Should I stay or should I go now????
February 27, 2020 1:39 PM   Subscribe

Hello! I’m a worrier by nature and Coronavirus is scaring me a little bit. At the moment I am living with two special needs kiddos 3 and 4 in a European country that has probably the worst healthcare in Europe. My husband is working in Germany. Me and the kids were planning to join him after preschool ends in June. I’m afraid of schools being shut here and having the smallies on my own maybe getting sick, and no social contact and my husband maybe not being able to visit. Is it okay to take a wait and see approach?

So I need help in the process of deciding when to go back to Germany, we were living there all together before I took the kids here during a very difficult time when I didn’t have the resources to cope with 2 sensory kids, I didn’t even know what sensory was back then! This was about 18 months ago.

Everything has been a smashing success. They’ve gotten older, I’ve learned new skills and we are all happy here.

The kiddos are doing occupational therapy, horse lessons, and loving their preschool. I’m upset this may have a 3 month premature end. How realistic are these fears? One moment I think this is DEFINITELY going to happen, another moment I see it’s not that severe for most people who catch it and I hope it might not spread so fast. Our life at the moment isn’t normal and at the moment we are relying on air travel for him to see the kids on the weekends etc. disruption to travel would/will seriously make things hard for us as a family. There was an end point of June... my husband has 8 more trips planned. Like, should we do our next visit and then prepare to go, wait and see? I don’t know!

I always overreact to scary stuff on the news, so much so that I can’t figure out how to calmly make this decision without it coming from a place of panic.
posted by catspajammies to Health & Fitness (15 answers total) 1 user marked this as a favorite
 
Just to clarify- when I say we are all happy here, that was a bit of a typo. We are happy now. We all want to go back to Germany for many reasons, they’ll be going to a great kindergarten primary in an English group and we all feel good about the move and are looking forward to it.
posted by catspajammies at 1:41 PM on February 27, 2020


COVID-19 has so far been responsible for 2,400 deaths. in contrast, deaths due to the normal flu so far this season are at 16,000.

Are you considering, or have you ever considered necessary in any previous year, taking evasive maneuvers because of the normal Flu?
posted by humboldt32 at 1:52 PM on February 27, 2020 [2 favorites]


Just to clarify- I am not worried about getting sick or the kids getting sick. I’m afraid of draconian measures in which the schools wouldn’t be open and possible travel restrictions that would prevent my husband from being able to travel. I am also on my own with the kids with no other support so even if I did get the flu that would be hard enough.
posted by catspajammies at 1:57 PM on February 27, 2020 [7 favorites]


I think the question here is about the logistics of the family reunion/relocation and the potential for the OP to be alone caring for the kids if schools in their current area close, rather than whether they are at risk of imminent death.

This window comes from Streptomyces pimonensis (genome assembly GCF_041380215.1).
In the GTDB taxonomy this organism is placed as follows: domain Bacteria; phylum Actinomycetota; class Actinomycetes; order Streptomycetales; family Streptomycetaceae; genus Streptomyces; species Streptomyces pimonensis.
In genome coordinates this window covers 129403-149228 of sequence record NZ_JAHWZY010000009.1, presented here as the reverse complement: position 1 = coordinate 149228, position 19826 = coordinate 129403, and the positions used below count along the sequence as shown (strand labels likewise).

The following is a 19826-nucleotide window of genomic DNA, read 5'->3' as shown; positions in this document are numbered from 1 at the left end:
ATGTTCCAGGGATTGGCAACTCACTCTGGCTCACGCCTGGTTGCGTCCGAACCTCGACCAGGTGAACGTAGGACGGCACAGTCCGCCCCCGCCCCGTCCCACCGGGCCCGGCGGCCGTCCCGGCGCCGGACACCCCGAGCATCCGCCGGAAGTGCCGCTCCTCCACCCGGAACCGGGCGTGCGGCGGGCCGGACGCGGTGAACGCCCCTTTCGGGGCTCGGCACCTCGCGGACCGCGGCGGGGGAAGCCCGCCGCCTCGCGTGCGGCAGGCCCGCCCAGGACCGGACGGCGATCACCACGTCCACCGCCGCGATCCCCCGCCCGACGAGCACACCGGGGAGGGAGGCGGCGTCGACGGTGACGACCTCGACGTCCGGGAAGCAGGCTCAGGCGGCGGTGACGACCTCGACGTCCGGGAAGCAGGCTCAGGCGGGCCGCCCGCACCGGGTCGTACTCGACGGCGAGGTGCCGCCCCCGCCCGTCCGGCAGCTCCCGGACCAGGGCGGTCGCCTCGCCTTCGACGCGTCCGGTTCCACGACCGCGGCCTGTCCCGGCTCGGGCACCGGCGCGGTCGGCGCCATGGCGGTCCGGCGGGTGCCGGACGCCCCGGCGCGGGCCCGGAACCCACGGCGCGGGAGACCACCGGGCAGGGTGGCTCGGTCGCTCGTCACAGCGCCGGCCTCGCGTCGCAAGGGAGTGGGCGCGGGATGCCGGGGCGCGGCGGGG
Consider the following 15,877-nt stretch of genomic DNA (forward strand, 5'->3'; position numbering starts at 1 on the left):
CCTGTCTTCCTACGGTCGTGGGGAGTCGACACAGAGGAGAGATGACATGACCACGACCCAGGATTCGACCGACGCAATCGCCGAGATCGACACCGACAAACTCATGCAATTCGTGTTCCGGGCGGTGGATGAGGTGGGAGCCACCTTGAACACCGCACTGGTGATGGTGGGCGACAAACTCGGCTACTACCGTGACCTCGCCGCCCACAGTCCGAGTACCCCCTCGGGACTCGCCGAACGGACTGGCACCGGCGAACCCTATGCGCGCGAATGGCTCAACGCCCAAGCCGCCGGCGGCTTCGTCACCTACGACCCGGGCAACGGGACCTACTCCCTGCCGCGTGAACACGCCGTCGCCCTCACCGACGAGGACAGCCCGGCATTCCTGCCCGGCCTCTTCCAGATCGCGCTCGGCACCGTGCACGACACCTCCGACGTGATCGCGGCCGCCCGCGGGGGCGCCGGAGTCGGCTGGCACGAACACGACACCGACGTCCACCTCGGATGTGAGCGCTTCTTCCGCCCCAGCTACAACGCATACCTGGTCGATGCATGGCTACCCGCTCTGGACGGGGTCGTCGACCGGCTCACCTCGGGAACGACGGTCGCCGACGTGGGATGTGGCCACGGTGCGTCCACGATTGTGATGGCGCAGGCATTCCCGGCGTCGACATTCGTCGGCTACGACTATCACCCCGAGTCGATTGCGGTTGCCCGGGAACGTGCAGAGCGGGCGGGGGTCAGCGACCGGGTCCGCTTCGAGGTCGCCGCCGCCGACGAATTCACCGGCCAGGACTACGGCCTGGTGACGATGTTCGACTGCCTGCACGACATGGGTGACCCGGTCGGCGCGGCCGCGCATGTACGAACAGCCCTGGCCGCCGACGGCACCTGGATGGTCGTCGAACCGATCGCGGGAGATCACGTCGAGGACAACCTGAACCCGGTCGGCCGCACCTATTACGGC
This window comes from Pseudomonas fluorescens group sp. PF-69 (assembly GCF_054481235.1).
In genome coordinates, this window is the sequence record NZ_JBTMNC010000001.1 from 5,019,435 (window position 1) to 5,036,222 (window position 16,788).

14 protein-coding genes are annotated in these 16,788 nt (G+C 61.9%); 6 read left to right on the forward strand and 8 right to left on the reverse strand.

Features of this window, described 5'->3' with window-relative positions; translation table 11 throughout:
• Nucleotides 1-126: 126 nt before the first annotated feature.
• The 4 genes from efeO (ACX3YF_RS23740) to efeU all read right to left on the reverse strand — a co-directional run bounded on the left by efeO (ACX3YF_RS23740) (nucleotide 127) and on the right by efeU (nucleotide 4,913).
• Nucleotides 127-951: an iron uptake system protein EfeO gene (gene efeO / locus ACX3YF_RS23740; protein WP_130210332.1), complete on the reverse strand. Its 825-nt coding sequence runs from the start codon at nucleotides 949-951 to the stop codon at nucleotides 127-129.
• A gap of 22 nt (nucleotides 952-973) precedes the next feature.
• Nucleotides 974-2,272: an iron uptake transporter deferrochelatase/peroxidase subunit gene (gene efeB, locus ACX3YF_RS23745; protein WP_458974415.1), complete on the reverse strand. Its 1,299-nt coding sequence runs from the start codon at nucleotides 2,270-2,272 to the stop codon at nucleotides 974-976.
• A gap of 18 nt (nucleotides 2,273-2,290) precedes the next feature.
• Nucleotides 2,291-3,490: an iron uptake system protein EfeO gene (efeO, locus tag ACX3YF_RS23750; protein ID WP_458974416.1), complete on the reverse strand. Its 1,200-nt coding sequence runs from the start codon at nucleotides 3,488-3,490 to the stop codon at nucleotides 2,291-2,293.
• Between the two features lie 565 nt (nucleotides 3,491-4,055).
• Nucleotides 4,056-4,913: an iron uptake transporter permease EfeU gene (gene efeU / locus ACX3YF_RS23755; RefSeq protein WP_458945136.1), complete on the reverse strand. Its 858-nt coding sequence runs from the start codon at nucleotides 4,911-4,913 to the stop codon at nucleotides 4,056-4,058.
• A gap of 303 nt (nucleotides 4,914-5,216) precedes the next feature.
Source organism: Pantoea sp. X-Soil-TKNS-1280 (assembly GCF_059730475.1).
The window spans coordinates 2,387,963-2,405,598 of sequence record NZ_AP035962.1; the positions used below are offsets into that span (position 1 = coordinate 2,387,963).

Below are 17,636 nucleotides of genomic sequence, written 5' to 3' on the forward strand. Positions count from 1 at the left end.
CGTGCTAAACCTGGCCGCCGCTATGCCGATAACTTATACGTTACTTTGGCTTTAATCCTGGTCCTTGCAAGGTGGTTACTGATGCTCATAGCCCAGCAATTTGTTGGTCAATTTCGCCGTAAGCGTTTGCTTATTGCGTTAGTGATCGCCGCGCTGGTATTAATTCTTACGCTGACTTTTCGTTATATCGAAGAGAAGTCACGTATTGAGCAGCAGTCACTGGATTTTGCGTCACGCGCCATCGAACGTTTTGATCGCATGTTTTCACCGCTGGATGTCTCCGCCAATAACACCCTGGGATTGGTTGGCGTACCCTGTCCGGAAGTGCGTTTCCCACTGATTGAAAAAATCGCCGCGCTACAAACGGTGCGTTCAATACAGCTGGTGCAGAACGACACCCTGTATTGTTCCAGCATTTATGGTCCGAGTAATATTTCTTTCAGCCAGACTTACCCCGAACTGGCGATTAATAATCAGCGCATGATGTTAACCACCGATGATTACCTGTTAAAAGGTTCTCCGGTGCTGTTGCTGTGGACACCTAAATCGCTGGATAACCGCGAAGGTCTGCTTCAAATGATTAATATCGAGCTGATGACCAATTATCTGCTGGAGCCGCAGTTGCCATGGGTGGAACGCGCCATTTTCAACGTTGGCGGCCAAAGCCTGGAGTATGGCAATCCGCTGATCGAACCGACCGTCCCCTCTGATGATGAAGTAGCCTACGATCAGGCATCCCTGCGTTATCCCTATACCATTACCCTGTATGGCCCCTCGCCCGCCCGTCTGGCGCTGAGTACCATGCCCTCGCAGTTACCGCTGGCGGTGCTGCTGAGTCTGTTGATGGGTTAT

Personally I think that as you were planning to relocate back to Germany relatively soon anyway, it would seem reasonable to move those plans forwards somewhat. I think it is somewhat likely that schools in a lot of European countries will be closed for at least a couple of weeks. If you really think life would be difficult with the two kids at home without your husband it seems sensible to change plans so as to have him around.

Perhaps weigh up the loss of the three months in your current situation vs the gains of going back to Germany, based on best-case scenarios (no-one in the family gets sick, there aren't outright travel bans, but it might make more sense for your husband not to regularly internationally travel). How does that feel? What about in a worse-er case scenario, like what is currently happening in northern Italy. If you were in that situation, would you feel like you would want your family all together?

Does your husband have opinions about this? Is he less prone to overreaction? Are you two able to discuss this in a calm way? Not to increase your panic but the situation is moving quite rapidly (see Italy, again). I think you should at least get a solid set of plans (A, B, C etc) in place for various scenarios so at least you can feel calmer knowing you have an idea of what you are going to do and don't just keep aimlessly stressing about it.
posted by Balthamos at 2:03 PM on February 27, 2020 [2 favorites]


Maybe a place to start in making a non-panic decision is researching what kinds of programs you could get your kids into if you did go now; that will be something you will need to do if you do decide to go, so might as well start on it now and see what you find. It's also something concrete to do other than just going around in circles with yourself.

If it were me I would feel like 3 fewer months of even the world's best program isn't going to hurt your kids as much as having a sad, isolated, unhappy mom for any period of time.
posted by bleep at 2:32 PM on February 27, 2020 [4 favorites]


Yeah, I think you need to think through your best and worst case scenarios if travel bans/school closings happens and your best and worst case scenarios if nothing in particular happened.
posted by mskyle at 2:33 PM on February 27, 2020


Travel restrictions exist to contain the virus. The odds that it was in your country, contained, and you were not allowed to leave or in Germany, contained, and no one was allowed in are very small. There is no point shutting down travel if the disease is in many locations.

Schools and offices in any area with the virus may be temporarily shut down. We can't know that right now.

Really consider the person at the start who pointed out the flu vs. this. We're incredibly aware of the danger being shoved in our faces when it isn't necessarily any different than the usual we just don't know is around us. That doesn't mean worry more, please!